A court official, used to make public proclamation of royal commands and decrees. The word appears at Daniel 3:4, where a herald is mentioned as declaring Nebuchadnezzar’s decree for the people to worship the image he made. (See ftn.) When Daniel was to become third ruler in the kingdom of Babylon according to King Belshazzar’s command, this fact was “heralded.” (Da 5:29, ftn) In the ancient Greek games, a herald announced the name and country of each contestant and the name, country, and father of a victor.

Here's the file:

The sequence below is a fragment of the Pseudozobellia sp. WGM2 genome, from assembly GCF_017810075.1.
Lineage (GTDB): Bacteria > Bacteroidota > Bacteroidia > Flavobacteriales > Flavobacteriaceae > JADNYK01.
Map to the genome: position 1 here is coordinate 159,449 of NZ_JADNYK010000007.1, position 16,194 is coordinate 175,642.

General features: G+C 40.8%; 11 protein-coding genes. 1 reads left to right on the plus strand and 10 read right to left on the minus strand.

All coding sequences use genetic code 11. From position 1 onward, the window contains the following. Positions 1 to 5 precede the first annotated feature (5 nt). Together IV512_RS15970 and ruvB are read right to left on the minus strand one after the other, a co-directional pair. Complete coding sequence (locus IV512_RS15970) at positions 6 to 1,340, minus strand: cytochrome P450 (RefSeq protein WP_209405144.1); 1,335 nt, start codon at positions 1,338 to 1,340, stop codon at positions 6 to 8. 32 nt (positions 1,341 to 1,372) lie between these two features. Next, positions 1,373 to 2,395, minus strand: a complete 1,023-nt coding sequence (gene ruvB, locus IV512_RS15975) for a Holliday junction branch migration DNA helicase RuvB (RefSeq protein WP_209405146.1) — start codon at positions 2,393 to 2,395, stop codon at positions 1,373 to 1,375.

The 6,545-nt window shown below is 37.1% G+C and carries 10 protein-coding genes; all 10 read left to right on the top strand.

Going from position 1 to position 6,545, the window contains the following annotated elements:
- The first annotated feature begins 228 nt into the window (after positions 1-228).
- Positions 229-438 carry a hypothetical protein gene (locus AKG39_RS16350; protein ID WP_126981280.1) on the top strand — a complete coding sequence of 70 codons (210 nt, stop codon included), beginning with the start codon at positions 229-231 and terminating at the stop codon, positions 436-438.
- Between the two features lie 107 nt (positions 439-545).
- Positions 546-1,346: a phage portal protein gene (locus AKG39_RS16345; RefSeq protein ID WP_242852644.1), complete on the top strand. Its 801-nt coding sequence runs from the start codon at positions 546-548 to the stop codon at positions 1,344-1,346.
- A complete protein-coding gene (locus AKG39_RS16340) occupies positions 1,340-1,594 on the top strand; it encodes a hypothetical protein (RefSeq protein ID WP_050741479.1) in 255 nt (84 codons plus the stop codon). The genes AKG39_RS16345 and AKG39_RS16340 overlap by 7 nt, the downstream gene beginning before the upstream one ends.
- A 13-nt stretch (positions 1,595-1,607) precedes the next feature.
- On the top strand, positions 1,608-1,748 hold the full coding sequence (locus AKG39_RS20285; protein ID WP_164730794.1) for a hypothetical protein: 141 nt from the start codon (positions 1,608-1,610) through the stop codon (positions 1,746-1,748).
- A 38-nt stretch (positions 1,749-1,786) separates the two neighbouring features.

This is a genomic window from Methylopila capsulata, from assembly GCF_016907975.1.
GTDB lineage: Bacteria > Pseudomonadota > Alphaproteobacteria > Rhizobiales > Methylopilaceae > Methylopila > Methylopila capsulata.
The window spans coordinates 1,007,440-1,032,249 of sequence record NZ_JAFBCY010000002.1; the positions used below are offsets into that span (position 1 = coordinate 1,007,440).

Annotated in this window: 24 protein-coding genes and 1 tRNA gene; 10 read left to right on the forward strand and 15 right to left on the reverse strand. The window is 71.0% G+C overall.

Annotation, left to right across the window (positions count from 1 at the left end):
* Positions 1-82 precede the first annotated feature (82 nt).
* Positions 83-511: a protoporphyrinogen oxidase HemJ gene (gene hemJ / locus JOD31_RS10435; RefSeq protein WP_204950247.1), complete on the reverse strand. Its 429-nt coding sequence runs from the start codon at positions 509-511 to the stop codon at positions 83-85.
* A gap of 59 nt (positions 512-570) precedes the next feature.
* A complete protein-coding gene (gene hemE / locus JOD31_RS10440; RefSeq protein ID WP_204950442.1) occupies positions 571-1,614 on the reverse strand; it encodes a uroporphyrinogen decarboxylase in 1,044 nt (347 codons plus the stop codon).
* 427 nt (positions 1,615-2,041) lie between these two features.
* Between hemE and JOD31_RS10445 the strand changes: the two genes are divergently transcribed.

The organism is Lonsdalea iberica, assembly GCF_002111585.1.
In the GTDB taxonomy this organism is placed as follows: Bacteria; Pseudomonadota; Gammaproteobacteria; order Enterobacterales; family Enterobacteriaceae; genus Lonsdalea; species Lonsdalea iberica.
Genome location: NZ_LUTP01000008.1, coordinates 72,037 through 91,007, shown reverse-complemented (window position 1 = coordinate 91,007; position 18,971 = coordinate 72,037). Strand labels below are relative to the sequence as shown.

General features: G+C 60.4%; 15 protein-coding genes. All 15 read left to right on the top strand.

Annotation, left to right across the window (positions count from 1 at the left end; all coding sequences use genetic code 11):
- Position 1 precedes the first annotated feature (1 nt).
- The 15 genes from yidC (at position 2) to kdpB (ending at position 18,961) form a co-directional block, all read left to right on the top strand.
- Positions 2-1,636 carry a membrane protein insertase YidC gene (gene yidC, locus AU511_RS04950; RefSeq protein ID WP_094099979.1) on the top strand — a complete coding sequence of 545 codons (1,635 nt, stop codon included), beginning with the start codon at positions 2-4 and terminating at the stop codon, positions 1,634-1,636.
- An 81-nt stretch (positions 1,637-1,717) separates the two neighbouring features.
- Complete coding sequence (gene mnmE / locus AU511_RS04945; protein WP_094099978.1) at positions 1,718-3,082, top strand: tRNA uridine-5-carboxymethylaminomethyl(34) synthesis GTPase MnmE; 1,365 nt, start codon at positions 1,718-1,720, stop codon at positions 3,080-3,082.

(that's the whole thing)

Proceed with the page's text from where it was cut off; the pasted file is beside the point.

The Greek verb translated “preach” is ke·rysʹso. This Greek verb, which occurs many times in the Christian Greek Scriptures, may also be rendered “herald.” The use of this word at Matthew 24:14 and Mark 13:10 indicates that the proclaimers of the good news of God’s Kingdom would be acting like heralds.—See NW ftns; compare Mr 1:45; Re 5:2.
Ke·rysʹso, in general, means “proclaim” (good or bad news), as distinguished from eu·ag·ge·liʹzo·mai, “declare good news.” Noah was a preacher (or herald, keʹryx) to the antediluvian world, warning them. (2Pe 2:5) Christ preached (like a herald) to the spirits in prison, but not the good news.—1Pe 3:18, 19.